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Pay Attention to What They Tell You to Forget

Posted on 07/09/2020 at 04:00 PM by Sydney Marshall



Tucked in the Anderson Sculpture Garden there is an installation that provides a quiet space for reflection and to sit amongst the flowers. Through the summer I have frequently sat outside at the picnic tables with Harriet Bart’s public art as the backdrop to my work. Originally installed as Alcoveunder the stairs of Catt Hall, it was later moved to its location in the Anderson Sculpture Garden. Featuring three stacks of bronze books, above which the quote “Pay attention to what they tell you to forget” is engraved in limestone. A small bronze owl overlooks you as you sit on a limestone bench engraved with “Remember.” 

Looking at this installation, often on my laptop working to write exhibition material or catch up on emails, I am reminded of the huge sources of information that we all have access to at all times. However, even with all of these resources, there is great power expressed by which aspects of our historical narratives are given weight in our public art and histories. The limestone engravings of “remember” serves as a personal reminder to look for narratives that seem to be missing from the public view, and to search out information for myself to form opinions and my own views of history- paying attention to what they tell us to forget. 

As the artist created this installation, she wrote a statement about her work and the different elements included.

Harriet Bart, 1995:

“The bronze pilasters function conceptually and visually as part of the supporting architecture of the wall. The symbolic representation of books refers to the ideal that this building, this university, is supported by academic inquiry and achievement, the wealth of knowledge gleaned from books. 

My work is conceptually based. I transpose and transform text and context, form and content, exploring the presentation of the cultural artifact as signified sculptural object. I understand architectural forms to reflect cultural grammars. My installations are cultural recontextualizations that comment on national structures. I seek to consecrate a place, mark an event, or comment on forms of memory in culture.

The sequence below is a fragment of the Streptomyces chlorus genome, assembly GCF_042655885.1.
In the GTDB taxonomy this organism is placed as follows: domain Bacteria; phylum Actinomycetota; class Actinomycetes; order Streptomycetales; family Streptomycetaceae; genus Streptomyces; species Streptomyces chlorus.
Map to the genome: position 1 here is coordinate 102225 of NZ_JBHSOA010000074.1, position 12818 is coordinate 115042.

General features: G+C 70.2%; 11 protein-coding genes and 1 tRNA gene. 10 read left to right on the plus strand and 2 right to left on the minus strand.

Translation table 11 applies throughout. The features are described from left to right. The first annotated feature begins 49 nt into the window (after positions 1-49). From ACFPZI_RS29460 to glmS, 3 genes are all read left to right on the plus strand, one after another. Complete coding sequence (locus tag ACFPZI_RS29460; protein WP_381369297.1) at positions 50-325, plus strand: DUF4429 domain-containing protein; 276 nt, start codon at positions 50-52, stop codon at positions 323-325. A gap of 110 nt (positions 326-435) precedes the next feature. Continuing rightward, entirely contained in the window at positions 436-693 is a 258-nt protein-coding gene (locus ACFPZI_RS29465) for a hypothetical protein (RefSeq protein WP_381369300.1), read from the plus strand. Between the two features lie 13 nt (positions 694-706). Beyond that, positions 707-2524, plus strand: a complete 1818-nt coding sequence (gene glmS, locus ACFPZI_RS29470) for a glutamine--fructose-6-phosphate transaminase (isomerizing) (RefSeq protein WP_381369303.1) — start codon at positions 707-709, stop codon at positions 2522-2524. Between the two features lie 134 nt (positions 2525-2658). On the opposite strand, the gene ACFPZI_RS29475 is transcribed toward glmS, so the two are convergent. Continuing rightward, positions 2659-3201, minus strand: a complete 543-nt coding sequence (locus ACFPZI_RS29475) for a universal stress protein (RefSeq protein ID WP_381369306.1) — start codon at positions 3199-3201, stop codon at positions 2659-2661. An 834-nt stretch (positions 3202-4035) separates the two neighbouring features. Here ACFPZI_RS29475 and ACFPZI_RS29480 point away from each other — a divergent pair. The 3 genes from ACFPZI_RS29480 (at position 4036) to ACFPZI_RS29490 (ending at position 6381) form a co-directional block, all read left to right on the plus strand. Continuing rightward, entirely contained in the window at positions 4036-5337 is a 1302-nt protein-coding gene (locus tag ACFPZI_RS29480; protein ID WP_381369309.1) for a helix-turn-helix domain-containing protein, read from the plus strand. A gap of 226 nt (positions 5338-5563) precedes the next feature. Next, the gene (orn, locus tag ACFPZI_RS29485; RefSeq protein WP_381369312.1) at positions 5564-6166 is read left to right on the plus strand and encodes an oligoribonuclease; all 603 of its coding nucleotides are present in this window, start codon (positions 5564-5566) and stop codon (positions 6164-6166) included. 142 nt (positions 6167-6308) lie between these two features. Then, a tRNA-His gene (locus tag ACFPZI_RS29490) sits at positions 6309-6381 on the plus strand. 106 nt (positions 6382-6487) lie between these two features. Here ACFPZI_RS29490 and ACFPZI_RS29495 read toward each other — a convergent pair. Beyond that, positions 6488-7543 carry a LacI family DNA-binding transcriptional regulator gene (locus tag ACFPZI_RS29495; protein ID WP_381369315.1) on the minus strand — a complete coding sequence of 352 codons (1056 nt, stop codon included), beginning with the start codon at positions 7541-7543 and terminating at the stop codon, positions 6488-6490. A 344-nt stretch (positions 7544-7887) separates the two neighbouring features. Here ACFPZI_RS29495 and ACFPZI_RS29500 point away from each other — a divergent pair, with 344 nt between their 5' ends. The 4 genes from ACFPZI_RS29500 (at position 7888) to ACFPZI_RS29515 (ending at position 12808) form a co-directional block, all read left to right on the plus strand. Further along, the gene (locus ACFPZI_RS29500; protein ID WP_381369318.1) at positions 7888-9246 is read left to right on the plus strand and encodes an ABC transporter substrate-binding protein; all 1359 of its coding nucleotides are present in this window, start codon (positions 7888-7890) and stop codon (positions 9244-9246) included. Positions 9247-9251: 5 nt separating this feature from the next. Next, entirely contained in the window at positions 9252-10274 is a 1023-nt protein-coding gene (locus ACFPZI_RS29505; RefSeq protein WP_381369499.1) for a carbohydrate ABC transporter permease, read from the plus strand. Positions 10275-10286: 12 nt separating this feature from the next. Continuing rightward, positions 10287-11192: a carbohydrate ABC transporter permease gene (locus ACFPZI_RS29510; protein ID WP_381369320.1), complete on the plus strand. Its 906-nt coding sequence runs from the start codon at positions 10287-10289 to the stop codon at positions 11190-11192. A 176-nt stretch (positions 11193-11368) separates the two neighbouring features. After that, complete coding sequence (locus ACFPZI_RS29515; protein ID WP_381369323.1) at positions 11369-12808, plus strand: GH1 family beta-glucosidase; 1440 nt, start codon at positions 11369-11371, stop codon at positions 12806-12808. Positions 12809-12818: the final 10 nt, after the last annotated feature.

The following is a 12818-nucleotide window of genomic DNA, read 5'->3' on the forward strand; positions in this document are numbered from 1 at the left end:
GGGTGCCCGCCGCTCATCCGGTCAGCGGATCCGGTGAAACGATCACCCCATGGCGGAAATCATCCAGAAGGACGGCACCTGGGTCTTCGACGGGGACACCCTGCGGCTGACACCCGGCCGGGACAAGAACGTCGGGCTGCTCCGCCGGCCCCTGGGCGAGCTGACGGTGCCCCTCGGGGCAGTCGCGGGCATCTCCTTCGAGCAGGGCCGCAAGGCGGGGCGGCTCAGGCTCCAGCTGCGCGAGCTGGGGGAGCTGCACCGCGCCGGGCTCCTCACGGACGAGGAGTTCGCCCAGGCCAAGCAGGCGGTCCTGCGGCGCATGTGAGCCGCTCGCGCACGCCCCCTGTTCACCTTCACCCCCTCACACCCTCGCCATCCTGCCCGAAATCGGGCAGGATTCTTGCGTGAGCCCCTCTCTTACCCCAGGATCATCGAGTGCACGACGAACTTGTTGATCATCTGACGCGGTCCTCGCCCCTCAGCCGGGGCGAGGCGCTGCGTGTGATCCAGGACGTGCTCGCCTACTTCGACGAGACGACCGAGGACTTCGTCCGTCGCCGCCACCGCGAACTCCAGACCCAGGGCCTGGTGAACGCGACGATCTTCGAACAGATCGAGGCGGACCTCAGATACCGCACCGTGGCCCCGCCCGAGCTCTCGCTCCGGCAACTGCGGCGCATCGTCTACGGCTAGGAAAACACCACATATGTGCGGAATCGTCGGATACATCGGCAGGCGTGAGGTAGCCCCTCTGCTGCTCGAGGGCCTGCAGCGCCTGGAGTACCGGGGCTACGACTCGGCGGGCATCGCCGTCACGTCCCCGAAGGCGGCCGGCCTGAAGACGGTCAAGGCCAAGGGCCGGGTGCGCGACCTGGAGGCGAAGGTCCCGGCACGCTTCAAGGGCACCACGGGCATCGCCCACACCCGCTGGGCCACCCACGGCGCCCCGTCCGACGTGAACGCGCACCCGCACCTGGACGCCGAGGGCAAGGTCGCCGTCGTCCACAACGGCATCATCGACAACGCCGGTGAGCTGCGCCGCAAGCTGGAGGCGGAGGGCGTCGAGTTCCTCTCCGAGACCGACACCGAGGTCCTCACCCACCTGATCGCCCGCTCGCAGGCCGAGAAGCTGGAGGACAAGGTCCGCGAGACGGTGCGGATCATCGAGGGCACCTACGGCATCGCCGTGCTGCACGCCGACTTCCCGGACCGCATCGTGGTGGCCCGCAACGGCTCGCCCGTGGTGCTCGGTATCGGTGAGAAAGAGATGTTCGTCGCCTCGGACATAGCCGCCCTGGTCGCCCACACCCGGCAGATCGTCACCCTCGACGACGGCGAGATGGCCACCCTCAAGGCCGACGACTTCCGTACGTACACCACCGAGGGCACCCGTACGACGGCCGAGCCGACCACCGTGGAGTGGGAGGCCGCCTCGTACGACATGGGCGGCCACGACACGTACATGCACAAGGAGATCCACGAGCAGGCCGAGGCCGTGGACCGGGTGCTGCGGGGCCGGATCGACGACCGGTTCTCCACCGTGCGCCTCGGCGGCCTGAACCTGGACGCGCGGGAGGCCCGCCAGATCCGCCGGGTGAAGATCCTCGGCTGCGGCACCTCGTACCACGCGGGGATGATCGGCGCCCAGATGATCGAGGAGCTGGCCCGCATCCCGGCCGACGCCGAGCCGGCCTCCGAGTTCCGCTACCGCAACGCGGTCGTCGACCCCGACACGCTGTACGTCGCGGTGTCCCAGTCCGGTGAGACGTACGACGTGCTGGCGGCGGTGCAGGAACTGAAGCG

I am interested in the alchemy of the word, the iconography of text, the labyrinth of the book, the book as a poetic object. I use books in combination with found objects and architectural fragments. I create an architecture and archaeology of history and memory by re-framing books as walls, passage-ways, foundations, and enclosures.”

To read about another work in the Art on Campus Collection that explores this idea of public narratives, read our intern Natalie Beauchaine’s blog post about April 12, 1963 by Bethany Collins.

IMAGE ABOVE: Pay Attention to What They Tell You to Forget, 2011 by Harriet Bart. Located in the Anderson Sculpture Garden. Commissioned by University Museums. Pilasters originally located at Catt Hall, reinstalled in the Elizabeth and Byron Anderson Sculpture Garden in 2011 as Epilogue; installation and additional sculptural elements funded by Arthur Klein. In the Art on Campus Collection, University Museums, Iowa State University, Ames, Iowa. U2011.318

GROUP OF IMAGES
TOP LEFT: Detail of Pay Attention to What They Tell You To Forget by Harriet Bart.

TOP RIGHT: Owl, 2011 by Harriet Bart. Commissioned by University Museums. Pilasters originally located at Catt Hall, reinstalled in the Elizabeth and Byron Anderson Sculpture Garden in 2011 as "Epilogue"; installation and additional sculptural elements funded by Arthur Klein. In the Art on Campus Collection, University Museums, Iowa State University, Ames, Iowa. U2011.316

BOTTOM: Remember, 2011 by Harriet Bart. Commissioned by University Museums. Pilasters originally located at Catt Hall, reinstalled in the Elizabeth and Byron Anderson Sculpture Garden in 2011 as "Epilogue"; installation and additional sculptural elements funded by Arthur Klein. In the Art on Campus Collection, University Museums, Iowa State University, Ames, Iowa. U2011.317

 

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